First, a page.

If you live in a coastal city like New York, Boston or San Francisco, you know that the cost of housing has skyrocketed. This housing crisis did not happen by chance: Increasingly restrictive land-use regulations in the last half-century contributed to it.

    But what appears to be several local housing crises is actually a much more alarming national crisis: Land-use restrictions are a significant drag on economic growth in the United States. –Chang-Tai Hsieh and Enrico Moretti, op-ed in the NYT

    Comment: So obvious, even the NYT editorial page noticed, perhaps because New York City is one of the worst cities for housing restrictions.

    Uncertain if they will ever discover which political party controls all those cities with heavy restrictions.

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  • US Job Market Is Tightening Significantly: Why It Matters. What Policies Would Help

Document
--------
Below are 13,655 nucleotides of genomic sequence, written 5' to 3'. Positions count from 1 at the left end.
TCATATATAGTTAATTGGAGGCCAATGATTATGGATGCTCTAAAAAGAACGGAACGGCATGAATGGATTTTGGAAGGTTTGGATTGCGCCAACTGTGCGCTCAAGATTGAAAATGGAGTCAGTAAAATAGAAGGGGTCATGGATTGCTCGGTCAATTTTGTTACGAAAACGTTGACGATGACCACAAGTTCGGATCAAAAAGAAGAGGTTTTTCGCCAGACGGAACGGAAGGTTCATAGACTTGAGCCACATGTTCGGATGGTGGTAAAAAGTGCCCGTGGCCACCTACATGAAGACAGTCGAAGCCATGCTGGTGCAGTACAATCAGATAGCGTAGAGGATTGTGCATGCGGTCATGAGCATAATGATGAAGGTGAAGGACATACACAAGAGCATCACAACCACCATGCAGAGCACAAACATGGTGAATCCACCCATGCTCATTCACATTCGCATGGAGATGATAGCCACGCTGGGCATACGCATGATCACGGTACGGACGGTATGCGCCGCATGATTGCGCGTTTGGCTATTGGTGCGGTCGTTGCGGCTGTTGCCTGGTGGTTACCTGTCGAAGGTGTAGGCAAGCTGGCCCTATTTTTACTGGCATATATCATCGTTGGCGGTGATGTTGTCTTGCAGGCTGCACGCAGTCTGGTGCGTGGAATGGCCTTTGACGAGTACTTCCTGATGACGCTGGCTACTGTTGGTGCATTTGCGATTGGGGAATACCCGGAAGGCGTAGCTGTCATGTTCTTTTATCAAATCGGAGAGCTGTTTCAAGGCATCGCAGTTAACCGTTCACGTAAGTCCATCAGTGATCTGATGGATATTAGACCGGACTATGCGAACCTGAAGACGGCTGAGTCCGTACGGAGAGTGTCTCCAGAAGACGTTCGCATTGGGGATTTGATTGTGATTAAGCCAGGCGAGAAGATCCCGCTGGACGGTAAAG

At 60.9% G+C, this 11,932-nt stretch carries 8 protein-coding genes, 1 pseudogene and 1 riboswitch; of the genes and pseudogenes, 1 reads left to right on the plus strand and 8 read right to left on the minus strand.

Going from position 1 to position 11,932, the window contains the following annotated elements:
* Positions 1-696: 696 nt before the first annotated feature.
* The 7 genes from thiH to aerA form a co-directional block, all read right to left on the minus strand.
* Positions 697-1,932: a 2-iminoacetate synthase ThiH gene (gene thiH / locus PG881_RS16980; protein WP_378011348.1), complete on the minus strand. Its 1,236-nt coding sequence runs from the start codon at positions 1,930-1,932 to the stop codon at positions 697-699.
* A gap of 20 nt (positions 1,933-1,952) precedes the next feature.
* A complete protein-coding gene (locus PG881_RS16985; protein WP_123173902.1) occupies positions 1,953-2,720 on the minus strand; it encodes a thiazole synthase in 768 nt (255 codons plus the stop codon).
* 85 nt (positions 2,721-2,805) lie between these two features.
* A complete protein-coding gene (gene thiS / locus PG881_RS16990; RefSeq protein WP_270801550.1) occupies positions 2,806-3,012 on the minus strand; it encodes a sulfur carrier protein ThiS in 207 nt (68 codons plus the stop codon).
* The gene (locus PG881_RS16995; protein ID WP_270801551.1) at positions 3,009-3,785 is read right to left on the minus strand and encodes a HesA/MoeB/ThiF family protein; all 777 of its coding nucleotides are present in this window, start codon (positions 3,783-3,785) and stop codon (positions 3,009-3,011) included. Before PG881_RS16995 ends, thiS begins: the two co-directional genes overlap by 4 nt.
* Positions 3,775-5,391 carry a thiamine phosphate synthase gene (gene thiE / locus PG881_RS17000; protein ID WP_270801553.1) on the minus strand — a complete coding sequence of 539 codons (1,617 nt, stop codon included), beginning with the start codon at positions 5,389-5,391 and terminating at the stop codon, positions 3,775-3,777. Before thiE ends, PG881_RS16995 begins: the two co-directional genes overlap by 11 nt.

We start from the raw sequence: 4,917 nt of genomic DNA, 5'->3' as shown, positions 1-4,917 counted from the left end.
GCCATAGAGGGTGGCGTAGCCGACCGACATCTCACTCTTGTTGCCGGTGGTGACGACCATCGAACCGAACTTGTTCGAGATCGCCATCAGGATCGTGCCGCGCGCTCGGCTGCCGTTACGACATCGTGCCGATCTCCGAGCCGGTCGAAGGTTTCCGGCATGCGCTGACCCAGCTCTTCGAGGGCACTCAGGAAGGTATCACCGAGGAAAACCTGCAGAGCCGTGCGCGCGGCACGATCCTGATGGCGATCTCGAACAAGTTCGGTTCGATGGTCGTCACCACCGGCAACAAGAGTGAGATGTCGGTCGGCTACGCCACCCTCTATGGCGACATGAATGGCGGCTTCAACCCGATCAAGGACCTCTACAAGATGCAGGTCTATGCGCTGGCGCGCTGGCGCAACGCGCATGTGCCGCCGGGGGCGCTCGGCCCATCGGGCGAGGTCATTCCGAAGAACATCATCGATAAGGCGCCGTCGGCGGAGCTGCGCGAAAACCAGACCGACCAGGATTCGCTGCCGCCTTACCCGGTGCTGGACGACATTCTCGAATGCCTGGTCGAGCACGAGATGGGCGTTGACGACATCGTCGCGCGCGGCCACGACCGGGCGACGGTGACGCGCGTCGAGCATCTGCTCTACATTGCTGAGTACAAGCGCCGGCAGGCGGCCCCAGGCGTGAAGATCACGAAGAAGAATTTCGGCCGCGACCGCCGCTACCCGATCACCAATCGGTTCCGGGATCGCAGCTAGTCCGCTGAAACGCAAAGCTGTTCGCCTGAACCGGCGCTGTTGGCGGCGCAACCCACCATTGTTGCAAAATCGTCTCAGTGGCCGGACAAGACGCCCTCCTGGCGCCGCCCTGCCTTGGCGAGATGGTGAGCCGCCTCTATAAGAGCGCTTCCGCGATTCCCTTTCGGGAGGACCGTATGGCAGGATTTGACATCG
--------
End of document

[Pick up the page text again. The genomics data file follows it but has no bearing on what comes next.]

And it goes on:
◆ That tightening sound you hear in the economy is coming from the labor market.

    And you soon may hear a more ominous sound – the US economy choking, unless policy makers begin addressing the regulatory and education constraints on labor.

    The Evidence Is Increasingly Clear

     Commercial real estate contractors told the Wall Street Journal Monday (May 8) that major building projects are soaking up huge gulps of available electricians, carpenters and other subcontractor laborers.

    Those labor-hungry projects include O’Hare modernization in Chicago, office-building projects in New York, condo and rental-housing projects in Boston, Miami and Los Angeles.

    Elsewhere, shortages of auto mechanics due to increasing complexity of cars are driving up labor rates to where a certified master mechanic can command $100,000 pay check. Fiat Chrysler Corp. said its dealers – forget about your local auto mechanic — will need 25,000 new mechanics in the next five years.